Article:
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I'll answer for metalua:

-          what are their overhead, when used, when not used?

Compilation takes longer. Lua-compatible source code is bit-to-bit the same as the one generated by Lua 5.1 compiler (modulo some probable endianness issues), so there's no execution overhead. If you plug language extensions, well, it depends on how these extensions are written.

So short answer: if you precompile, no overhead. If you recompile on host before each run, there is a significant overhead in time and memory. The gap should narrow as Metalua matures, but it will never reach the efficiency of the well designed C compiler.

-          what are they designed for as a primary purpose?

Lua is roughly Scheme with tables instead of lists, a nice syntax, and no macros. Metalua aims at removing the no-macro restriction.

-           what can be done with them?

What you want! More precisely, you can execute arbitrary code at compilation, typically to generate pieces of source and splice them with the user-written sources. You can manipulate sources globally, through +{ ... } quasi-quotes, or directly as AST ( i.e. syntax trees, essentially the same as Lisp's sexps). A library to ease navigation and global manipulation of syntax trees is under development.

-           what can not  be done with them?

Well, you can do whatever you want with a Turing-complete language. However, there are some stuffs that would require significant developments to do with Metalua:

- Target a different architecture than Lua VM. This include extending the VM in any way.

- Create a language syntax that doesn't comply with Lua syntactic style (i.e. mostly keyword-driven, simple, clear, non-ambiguous). You would probably have to implement parser combinators' backtracking, which is not very difficult per se, but would be hard to make efficient, tends to give unhelpful error diagnostics, and encourages people to create perl-esque unmaintainable syntaxes. Actually, I consider this restriction a feature, not a bug.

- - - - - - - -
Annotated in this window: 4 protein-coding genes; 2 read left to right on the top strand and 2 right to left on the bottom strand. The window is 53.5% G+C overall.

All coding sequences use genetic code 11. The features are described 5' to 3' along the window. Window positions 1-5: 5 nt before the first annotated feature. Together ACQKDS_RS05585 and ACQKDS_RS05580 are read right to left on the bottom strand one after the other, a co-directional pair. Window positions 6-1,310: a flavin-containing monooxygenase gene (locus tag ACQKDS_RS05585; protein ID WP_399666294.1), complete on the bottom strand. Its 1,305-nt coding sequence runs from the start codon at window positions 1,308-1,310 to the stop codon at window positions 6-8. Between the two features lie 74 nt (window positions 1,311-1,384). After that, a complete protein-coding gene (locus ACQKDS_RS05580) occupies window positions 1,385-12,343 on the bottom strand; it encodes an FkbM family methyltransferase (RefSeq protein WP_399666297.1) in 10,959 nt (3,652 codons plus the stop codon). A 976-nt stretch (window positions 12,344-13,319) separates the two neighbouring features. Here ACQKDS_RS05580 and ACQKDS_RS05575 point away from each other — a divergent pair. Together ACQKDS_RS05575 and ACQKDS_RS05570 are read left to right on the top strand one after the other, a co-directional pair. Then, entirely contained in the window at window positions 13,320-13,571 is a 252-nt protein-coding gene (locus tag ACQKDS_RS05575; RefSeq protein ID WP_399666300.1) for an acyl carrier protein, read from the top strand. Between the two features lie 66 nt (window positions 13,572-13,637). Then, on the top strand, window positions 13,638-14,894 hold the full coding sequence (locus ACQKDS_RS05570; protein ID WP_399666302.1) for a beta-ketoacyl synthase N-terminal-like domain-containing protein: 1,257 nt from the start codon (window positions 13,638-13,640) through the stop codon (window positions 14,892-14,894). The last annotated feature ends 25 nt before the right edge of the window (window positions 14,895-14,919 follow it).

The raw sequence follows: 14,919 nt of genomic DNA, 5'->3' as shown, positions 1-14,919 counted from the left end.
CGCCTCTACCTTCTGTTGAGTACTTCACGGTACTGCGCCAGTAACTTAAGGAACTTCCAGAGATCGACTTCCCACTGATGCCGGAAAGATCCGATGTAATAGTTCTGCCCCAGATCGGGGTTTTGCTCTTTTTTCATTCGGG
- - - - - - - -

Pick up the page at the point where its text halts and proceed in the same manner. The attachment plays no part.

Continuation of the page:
- plugging a substantially different lexer (but that will be fixed soon). That would be reader macros in Lisp's terminology.

A good reason to prefer a preprocessor over Metalua is when you only want to implement simple, local syntax sugar: then, it might not be worth getting used to deal with meta-levels, the grammar generator, and the Metalua parser.

Another good reason is that token filters seem rather mature; Metalua is still alpha, and will remains so for months at least.

-           what can be done more efficiently (space and speed) with one and another?

In both cases, overhead happens only during compilation. I'd guess that token filters are faster and easier to learn, but it's hard to build non strictly local extensions with them (unless you add token_stream -> AST and AST -> token_stream converters, but that would be essentially reimplementing Metalua in a clunky way). However, I didn't any benchmark, and don't plan to do any in the short term.

-          what are the risks of multiplying lua idioms?

Whatever can't be compiled with the vanilla Lua 5.1 compiler must not be called Lua sources. Proper taxonomy is important.

The lack of semantic stability of Lisp programs is Lisp's greatest strength, but it's also probably one of the main reasons why it hasn't been adopted as widely as expected. I tried to limit this issue in Metalua by encouraging a clear separation of meta-levels and the respect of some syntactic homogeneity, but the problem won't disappear. At least you have to explicitly load your extensions from within the source file, so when looking at a source file you know what language variant it's written in...

Whenever you want many developers to collaborate efficiently, you need rigorous (and smart) coding practices, so that the code is universally intelligible within the dev team. Macros give developers much more power: that's great, but it requires stronger policies for teamwork. And by "the team", I mean not only the initial developers, but also the maintainers, the forkers of an open source projects, etc.

I guess that some ergonomics study about how to encourage such sane practices would be important. I mean, even microsoft starts considering macros for future C# versions...